If you do this, Arnold warns, don’t put your institution at the center of the story. “The member is the hero of the story,” he says. “Too many times I see where in financial institutions’ storytelling they put themselves at the center. No, no, no: it really is about the member or the consumer. The credit union is the guide; how did the guide help that member achieve their goals?”
Educate the Members Who Need It
Another powerful tool that crosses generational boundaries, but favors younger members specifically, is financial education. “They need it so, so much,” says Arnold. “Sixty-five percent of millennials live paycheck to paycheck, so they’re really struggling right now, and of course, COVID has hit them very strongly. They’re going to need education about student loans, about debt management, about buying a home. They don’t know a lot about money, so they need that education.”
The need for financial education is a recurring theme at the Filene Institute as well.
“I think with all the technology, we forget that saving whenever possible, even in small amounts, is necessary to reduce precarity,” says Gilliam. “Times are hard, but there are some simple prompts … that help with the human tendency to spend any extra windfall, rather than save. Filene piloted and supports the idea of ‘Save-to-Win’ programs, which have the effect of promoting savings behaviors among people who typically don’t save.”
Back It Up With Training
When you’re building out your cross-generational market strategy, spare a moment to look at how it applies to your own personnel. You almost certainly have generational differences among your staff and management, and between your members and front-line staff.
“You need to teach your staff how to engage with someone from a different generation,” says Arnold. “A lot of our clients do that and they’re seeing great success. If you think about your front-line folks, a lot of them are typically from the younger generation, whereas people who are coming into the branch are from the older generation. That can lead to a culture clash, so if you could coach [staff] and teach them how to connect, that’s going to increase your sales and service to those generations as well.
“You also need to train your leaders on how to lead folks from different generations. We’re seeing a lot of success with generational training, both online and in person, right now. It’s a solution to solve a big issue, which is generational membership and diversifying your membership.”
Analytics: Personalization Beats Generalization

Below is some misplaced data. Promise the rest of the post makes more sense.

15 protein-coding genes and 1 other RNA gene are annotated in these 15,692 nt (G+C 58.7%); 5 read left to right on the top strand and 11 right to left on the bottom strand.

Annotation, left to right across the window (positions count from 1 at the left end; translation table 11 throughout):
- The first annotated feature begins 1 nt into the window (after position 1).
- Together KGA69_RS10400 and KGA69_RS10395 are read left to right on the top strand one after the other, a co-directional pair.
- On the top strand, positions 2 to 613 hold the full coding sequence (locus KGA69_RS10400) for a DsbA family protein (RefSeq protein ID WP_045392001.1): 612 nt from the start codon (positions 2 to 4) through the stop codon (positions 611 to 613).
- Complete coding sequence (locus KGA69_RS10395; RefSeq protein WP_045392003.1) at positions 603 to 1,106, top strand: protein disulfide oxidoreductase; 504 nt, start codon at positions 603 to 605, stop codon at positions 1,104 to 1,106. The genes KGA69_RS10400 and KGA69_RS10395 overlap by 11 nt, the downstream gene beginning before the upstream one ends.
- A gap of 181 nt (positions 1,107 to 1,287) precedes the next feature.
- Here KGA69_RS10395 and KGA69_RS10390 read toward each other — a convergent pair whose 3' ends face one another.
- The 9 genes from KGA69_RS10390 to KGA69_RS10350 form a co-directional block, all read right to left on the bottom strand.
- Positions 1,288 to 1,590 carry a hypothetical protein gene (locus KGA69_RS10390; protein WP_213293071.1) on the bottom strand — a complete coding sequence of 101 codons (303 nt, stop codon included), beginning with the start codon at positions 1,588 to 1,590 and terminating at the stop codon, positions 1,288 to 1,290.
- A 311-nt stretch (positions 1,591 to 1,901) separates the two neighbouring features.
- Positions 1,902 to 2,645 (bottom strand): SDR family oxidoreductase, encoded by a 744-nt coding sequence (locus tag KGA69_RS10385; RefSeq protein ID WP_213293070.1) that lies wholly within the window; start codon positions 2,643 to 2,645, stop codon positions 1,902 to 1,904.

For community banks and credit unions, the next couple of decades will present substantial challenges. A Filene Institute report titled “The Credit Union of the Twenty-First Century” identifies several of those challenges, from the increasingly precarious nature of employment — and the corresponding difficulty of financial planning — to simultaneously meeting the needs of both young and old customers.
Your institution’s ability to meet those challenges will be largely driven by technology. As the Filene report notes, credit unions that harness artificial intelligence (AI), machine learning and predictive analytics will be able to use those technologies to streamline operations and enhance proactive outreach to members. Without a sound digital platform, it would be nearly impossible to create personalized, meaningful offerings for all members in all generations. With such a platform, it quickly becomes routine.
With every transaction, and every interaction with your app or website, your software should be building a tightly focused profile of each member. With that information to draw on, you won’t have to guess whether they’re Gen Z or Gen X, pioneers or skeptics — their own activity will tell you what their needs are; you’ll simply need the predictive tools to analyze the data, and then offer services and products to meet those needs.
Lumin Digital Delivers on Personalization
The success of your intergenerational outreach doesn’t depend entirely on your digital banking platform, but the tools provided by the right platform can have a substantial impact. Lumin Digital is designed and built from the ground up to be that kind of platform.
Lumin’s fast, cloud-native software coaxes the best-possible load and execution times even from older hardware and poor-quality connections, and its interface is consistent among all hardware platforms. That makes it easier to learn and less-frustrating to use, no matter whose eyes are on the screen. Just as importantly, its AI and predictive analytics enable your institution to provide powerful personalization and timely prompts, offers and assistance to your members. You’ll also have first-class support and access to Lumin’s API as part of the package, which will make both your members and your IT team happy.
Contact us today to request a demo and learn how Lumin Digital can help your institution improve its competitiveness across generations.